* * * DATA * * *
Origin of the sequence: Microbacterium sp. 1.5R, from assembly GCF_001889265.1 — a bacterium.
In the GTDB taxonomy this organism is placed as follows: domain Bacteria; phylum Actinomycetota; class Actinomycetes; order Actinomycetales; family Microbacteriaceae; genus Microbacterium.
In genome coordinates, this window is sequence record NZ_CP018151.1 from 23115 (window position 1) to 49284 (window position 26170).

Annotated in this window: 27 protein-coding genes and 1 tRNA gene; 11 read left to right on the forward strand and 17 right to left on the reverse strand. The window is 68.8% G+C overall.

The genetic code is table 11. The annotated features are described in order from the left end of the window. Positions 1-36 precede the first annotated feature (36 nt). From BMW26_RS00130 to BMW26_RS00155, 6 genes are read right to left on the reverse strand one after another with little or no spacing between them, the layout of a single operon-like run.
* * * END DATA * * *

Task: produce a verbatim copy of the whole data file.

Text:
Origin of the sequence: Microbacterium sp. 1.5R, from assembly GCF_001889265.1 — a bacterium.
In the GTDB taxonomy this organism is placed as follows: domain Bacteria; phylum Actinomycetota; class Actinomycetes; order Actinomycetales; family Microbacteriaceae; genus Microbacterium.
In genome coordinates, this window is sequence record NZ_CP018151.1 from 23115 (window position 1) to 49284 (window position 26170).

Annotated in this window: 27 protein-coding genes and 1 tRNA gene; 11 read left to right on the forward strand and 17 right to left on the reverse strand. The window is 68.8% G+C overall.

The genetic code is table 11. The annotated features are described in order from the left end of the window. Positions 1-36 precede the first annotated feature (36 nt). From BMW26_RS00130 to BMW26_RS00155, 6 genes are read right to left on the reverse strand one after another with little or no spacing between them, the layout of a single operon-like run.